Henry Irving 3 May 2019
Investing doesn’t have to be complicated. But it’s normal to have questions when you’re first starting out.
Here we answer five of the most common, and highlight ways for you to learn more about getting started with investing.
This article isn’t personal advice. If you’re not sure if an investment is right for you, please seek advice.
What does investing money involve?
Investing involves spreading your money across different areas which aren’t cash. It can help you to grow your money over the long term. But unlike the security offered by cash, investments can fall as well as rise in value, so you could get back less than you invest.
Here are some of the main ways to invest your money:
Shares – you’re buying a part of a company, in exchange for a share in how it performs. They trade live on a stock exchange, where different companies are bought and sold.
Bonds – issued by companies or governments, to help them finance their processes. In simple terms, you’re buying a portion of their debt – in exchange for an interest payment and your money back at the end.
Property – sometimes called real estate. It often refers to commercial instead of residential property.
Funds – individual investors give their money to a fund manager – who invests all the money, choosing investments on everyone’s behalf based on the fund’s objectives. They aim to grow the money over time, produce an income or a combination of both. You’ll pay a fee to own a ‘unit’ in a fund, in exchange for the manager’s expertise and time spent looking after your money.
Learn more about how investing money works, and why you might want to consider it as an option.
How risky is investing?
Investing involves risk. We know that investments go up and down in value, so there’s always a chance you could get back less than you put in.
But not all investments are the same and some are more risky than others. Potential returns, and the amount of risk involved in achieving these, will depend on where you choose to invest, and how long you’re prepared to invest for.
For example, investing all of your money in one small, newly-started company would be considered higher risk than spreading your money across a number of different businesses, in different sectors and regions of the world.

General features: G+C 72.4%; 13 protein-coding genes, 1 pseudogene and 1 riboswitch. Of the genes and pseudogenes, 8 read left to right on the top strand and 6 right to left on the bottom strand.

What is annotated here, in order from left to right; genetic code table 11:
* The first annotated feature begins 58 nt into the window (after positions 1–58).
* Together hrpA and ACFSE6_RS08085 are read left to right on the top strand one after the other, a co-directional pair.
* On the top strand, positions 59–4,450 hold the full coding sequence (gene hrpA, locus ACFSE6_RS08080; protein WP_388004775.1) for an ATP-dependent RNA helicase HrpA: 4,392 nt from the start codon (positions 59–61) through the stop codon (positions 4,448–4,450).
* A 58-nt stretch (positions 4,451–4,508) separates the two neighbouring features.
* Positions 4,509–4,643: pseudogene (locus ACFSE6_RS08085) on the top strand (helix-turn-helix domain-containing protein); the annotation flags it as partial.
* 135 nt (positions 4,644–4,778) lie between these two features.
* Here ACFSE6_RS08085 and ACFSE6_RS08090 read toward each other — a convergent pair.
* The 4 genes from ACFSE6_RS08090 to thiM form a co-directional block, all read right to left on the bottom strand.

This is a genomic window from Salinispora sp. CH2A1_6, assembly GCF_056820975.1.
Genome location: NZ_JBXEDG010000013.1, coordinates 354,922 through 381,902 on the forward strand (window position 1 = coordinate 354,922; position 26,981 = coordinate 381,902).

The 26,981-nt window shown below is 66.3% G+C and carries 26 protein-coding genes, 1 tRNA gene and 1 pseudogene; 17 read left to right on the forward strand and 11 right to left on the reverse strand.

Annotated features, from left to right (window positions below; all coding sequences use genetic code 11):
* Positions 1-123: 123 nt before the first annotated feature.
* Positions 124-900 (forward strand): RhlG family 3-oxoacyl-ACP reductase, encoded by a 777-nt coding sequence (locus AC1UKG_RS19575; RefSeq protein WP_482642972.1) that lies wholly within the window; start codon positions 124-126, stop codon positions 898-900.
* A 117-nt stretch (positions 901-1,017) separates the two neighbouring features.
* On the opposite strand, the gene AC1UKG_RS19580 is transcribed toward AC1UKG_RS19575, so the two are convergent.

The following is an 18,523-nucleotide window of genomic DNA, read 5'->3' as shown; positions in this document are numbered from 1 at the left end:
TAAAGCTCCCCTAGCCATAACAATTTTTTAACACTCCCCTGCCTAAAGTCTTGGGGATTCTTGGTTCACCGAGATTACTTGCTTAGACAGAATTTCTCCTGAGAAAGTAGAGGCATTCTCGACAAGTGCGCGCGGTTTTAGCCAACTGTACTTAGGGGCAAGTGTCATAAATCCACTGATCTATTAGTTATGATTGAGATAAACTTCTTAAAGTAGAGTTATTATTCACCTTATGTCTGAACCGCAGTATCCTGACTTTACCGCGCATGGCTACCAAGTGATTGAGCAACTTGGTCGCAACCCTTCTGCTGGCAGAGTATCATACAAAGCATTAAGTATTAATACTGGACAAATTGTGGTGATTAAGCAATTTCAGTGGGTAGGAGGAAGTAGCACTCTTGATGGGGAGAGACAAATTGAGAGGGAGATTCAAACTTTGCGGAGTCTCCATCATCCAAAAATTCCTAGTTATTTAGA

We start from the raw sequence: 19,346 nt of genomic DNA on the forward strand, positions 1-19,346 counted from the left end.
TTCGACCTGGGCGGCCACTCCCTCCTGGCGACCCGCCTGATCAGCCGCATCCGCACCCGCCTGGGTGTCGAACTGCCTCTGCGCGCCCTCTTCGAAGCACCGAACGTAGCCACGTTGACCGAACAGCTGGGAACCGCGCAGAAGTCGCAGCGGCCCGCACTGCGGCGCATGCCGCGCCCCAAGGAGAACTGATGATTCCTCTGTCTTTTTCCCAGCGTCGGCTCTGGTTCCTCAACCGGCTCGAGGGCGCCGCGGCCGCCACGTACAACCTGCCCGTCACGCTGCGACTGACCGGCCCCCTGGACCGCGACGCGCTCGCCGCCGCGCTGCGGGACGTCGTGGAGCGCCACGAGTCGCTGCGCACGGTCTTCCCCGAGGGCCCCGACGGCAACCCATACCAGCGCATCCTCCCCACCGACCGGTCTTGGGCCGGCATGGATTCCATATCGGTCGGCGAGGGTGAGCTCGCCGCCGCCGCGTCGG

The likelihood of positive returns is also increased by staying invested for longer. This is why we say investing is for the long term. It’s hard to predict the stock market’s rises and falls in the short term. But investing for five years or more gives you time to ride out the ups and downs, and gives you a better chance of making money overall – though it’s never guaranteed.
Learn more about how much risk is healthy, and the different types of risk involved with investing.
Do I need a lot of money to get started?
It’s a common misconception that you need huge sums of money to start investing.
In fact, you can start building your pot from just £25 a month. Adding money every month is a flexible and easy way to grow your money – you can choose your investments or add the money as cash and pick investments later. And once the Direct Debit is set up, you can change where you invest, the amount you contribute or tell us to stop your payments at any time.
See how to set up a monthly investment, or try our new calculator to see how much your savings could be worth in future.
Which investment account should I choose?
If you feel like you’re ready to take your first steps with investing, you’ll need to open an account. But with different options to choose from, it can be difficult to know where to start.
We offer a range of investment accounts, as the right one for you will depend on your goals. Whether you're building a pension pot or just saving for the future, we can help you find the one which suits you best.
Try our handy filter to learn more about our accounts, and narrow your options.
Can anyone help me to get started?
If you have any questions about getting started with investing, we’re here to help.
Maybe there’s a concept or piece of jargon you don’t understand, or just some details you’d like to check before you get going. Give us a call on 0117 900 9000 and we’ll always try to give you a simple explanation, or point you in the right direction. As far as we’re concerned, there’s no such thing as a stupid question.
Or if you’re looking for more detailed help, we offer financial advice on your terms. Book a call back or learn more about the ways we can help.